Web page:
Lawmakers examine root causes of nation’s ills – Times News Online

Published on June 20, 2022 at 2:45 p.m.

About 52.9 million Americans — or one in five adults — suffer from mental illness each year, according to the National Alliance on Mental Illness.

In 2020, one in 10 young adults between the ages of 18 and 25 suffered from serious mental illness, which is defined as a condition that affects a person’s thinking, feelings or mood. The tensions caused by the COVID pandemic are not taken into account in these figures.

Today’s economic pressures make matters worse. According to the American Psychological Association’s latest survey of stress in America, Americans are more stressed about money than they have ever been.

Vaile Wright, senior director of healthcare innovation at the American Psychological Association, reports that 87% of Americans said inflation and rising costs of daily consumer goods were the cause of their stress. And according to Bankrate’s 2022 Money and Mental Health Report, more than 40% of American adults say money has a negative impact on their mental health.

The investment portfolios of older people, who have spent their lives building their retirement nest egg, are being pounded. And according to the Natixis Global Retirement Climate 2021, a growing number of them do not hope to one day have enough money to retire, with around 40% of them saying that their ability to be financially secure in the future retirement “is going to take a miracle”.

Mark Hamrick, Washington bureau chief at Bankrate, explains that when the economy works for them, there’s a greater likelihood that people will have hope that they can achieve their basic personal financial goals.

What is missing under the current Biden administration is that people lack hope. Every day, more citizens grow weary of the President’s endless series of excuses and lack of guilt, whether it’s the weak market, soaring fuel prices, disappearance of infant formula in many regions, the opening of borders or the rise in crime, especially in large cities.

Meanwhile, several Northeast lawmakers have provided support for voters facing mental health issues in their districts.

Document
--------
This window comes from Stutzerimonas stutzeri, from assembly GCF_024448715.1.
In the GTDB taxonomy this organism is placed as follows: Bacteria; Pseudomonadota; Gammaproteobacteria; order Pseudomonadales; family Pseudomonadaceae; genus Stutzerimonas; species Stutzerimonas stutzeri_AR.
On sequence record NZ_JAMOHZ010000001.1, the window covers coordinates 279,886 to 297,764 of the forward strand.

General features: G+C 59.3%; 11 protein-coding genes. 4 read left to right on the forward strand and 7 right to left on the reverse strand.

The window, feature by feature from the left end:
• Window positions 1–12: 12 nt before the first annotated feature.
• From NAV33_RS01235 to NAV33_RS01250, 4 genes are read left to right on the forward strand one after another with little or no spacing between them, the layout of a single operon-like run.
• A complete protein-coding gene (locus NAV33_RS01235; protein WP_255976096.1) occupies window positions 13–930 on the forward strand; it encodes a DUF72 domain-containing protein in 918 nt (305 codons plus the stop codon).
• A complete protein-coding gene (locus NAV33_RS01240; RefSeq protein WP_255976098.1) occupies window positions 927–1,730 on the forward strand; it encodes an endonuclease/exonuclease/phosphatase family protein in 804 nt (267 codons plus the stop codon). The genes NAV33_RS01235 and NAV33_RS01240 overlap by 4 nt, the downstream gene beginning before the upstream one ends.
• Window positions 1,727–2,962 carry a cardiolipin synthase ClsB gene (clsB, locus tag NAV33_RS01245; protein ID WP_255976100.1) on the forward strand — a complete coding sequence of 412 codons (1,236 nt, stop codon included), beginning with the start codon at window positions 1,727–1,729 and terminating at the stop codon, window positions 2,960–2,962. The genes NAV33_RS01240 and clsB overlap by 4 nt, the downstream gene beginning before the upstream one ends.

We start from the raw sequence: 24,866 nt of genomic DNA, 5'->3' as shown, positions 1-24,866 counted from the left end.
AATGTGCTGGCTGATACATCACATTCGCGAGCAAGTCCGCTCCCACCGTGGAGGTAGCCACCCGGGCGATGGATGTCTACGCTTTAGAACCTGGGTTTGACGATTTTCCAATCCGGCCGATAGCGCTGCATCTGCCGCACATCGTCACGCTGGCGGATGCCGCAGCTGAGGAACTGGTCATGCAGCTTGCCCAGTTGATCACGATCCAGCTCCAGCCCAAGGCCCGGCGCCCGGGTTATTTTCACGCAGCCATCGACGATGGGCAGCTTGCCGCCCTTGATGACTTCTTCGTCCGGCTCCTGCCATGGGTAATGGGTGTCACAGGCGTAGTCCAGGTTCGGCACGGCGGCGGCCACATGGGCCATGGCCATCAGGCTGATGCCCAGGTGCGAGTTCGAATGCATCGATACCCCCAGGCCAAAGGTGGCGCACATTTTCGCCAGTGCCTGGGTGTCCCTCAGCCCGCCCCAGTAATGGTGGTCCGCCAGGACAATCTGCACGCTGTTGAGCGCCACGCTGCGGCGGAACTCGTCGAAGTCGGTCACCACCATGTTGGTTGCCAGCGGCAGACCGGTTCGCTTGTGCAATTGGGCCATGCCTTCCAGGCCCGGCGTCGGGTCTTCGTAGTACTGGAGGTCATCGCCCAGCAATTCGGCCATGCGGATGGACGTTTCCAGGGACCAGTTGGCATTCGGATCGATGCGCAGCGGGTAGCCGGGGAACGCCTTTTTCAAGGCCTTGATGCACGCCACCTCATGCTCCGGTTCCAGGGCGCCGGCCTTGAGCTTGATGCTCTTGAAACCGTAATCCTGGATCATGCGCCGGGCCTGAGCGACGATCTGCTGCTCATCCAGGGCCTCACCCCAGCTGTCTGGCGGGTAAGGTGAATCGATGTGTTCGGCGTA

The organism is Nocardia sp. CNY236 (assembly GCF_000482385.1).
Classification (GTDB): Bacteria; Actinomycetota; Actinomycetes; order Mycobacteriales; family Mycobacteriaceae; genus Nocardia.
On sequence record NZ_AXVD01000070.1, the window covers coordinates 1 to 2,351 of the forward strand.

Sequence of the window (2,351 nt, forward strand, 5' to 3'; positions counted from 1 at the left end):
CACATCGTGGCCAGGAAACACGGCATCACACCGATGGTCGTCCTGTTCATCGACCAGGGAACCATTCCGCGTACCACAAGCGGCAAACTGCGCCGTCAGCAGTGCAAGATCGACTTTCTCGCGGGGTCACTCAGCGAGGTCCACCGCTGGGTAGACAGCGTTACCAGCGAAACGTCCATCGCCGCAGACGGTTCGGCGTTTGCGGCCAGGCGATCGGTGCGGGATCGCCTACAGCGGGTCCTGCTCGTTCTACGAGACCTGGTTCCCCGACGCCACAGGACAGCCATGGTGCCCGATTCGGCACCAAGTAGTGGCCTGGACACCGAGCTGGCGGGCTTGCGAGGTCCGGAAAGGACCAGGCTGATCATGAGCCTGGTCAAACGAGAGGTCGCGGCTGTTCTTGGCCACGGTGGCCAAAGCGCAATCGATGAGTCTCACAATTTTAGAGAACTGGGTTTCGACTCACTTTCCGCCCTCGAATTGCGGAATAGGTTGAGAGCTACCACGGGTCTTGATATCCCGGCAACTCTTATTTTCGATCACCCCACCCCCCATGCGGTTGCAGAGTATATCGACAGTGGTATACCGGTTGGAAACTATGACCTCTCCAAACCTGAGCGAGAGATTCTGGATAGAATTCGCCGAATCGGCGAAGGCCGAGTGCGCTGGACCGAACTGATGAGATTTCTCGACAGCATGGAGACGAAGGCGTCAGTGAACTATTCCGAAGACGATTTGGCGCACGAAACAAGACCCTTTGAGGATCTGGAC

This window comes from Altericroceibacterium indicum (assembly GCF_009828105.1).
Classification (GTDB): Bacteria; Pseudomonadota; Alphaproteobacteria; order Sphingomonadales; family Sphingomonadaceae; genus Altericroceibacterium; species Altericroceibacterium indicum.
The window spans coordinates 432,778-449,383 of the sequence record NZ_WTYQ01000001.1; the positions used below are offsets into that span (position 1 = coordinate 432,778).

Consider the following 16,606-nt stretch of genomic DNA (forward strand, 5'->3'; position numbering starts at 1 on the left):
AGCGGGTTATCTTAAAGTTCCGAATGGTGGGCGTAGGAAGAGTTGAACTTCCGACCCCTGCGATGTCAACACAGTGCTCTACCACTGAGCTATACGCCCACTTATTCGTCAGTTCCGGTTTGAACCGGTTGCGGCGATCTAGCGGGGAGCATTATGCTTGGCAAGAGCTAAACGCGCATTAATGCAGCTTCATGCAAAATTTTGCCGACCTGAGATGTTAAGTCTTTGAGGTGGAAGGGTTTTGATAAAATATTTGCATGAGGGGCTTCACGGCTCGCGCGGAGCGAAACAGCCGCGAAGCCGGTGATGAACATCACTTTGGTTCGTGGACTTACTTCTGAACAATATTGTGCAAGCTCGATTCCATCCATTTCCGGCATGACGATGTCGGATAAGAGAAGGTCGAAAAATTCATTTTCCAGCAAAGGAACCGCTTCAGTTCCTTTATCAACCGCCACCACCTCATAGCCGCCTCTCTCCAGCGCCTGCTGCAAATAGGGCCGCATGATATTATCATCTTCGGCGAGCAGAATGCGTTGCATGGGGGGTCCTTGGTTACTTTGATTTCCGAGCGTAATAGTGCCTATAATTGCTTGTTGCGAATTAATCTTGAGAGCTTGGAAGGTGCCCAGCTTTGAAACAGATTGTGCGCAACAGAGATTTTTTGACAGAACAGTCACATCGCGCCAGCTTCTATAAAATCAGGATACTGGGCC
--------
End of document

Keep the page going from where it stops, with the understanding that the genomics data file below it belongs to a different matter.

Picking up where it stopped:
Dennis Hutchison, Somerset County Farm Bureau, notes that farmers have always been reluctant to admit they were stressed or depressed. In a recent survey, farmers described themselves as self-sufficient, strong and stubborn and that they felt a tremendous sense of responsibility in running farms which, in some cases, has been passed down through centuries.

They admit, however, that they have difficulty expressing their feelings or asking for help.

State Senator Elder Vogel, the fourth generation in his family to run a dairy farm in Beaver County, has helped create a new AgriStress Helpline for farmers in Pennsylvania that can offer a variety of resources to make dealing with stress-related challenges. The service, which is free, grew out of a February 2020 Mental Health Roundtable and is funded by grants.

Representative Claudia Tenney, a U.S. Congresswoman whose district covers much of central New York, recently introduced legislation to improve care and treatment programs for mental health, suicide prevention, substance abuse and related issues.

Responding to the recent mass shootings at a grocery store in Buffalo and an elementary school in Uvalde, Texas, Tenney said Democrats have failed to identify the root causes, which she says is a tragic symptom. of a much more systemic deterioration of our society and institutions.

As the nation’s mental health issues have been exacerbated by the internet and isolation during the COVID-19 pandemic, liberal policies in democratically-run cities cannot be ignored when examining surging crime. . Tenney cites examples like the 2015 triple murder of Paul Bumbolo, who was detained for mental health evaluation after killing the family dog ​​but released several hours later.

Tenney’s analysis of the ills plaguing the nation makes sense, “from the collapse of our society and the unraveling of the social networks that once bound us to the criminal justice reforms that demonized the police while celebrating criminals. , our country needs a serious course correction.”

By Jim Zbick | [email protected]

The foregoing opinions do not necessarily reflect the views of the Editorial Board or Times News LLC.

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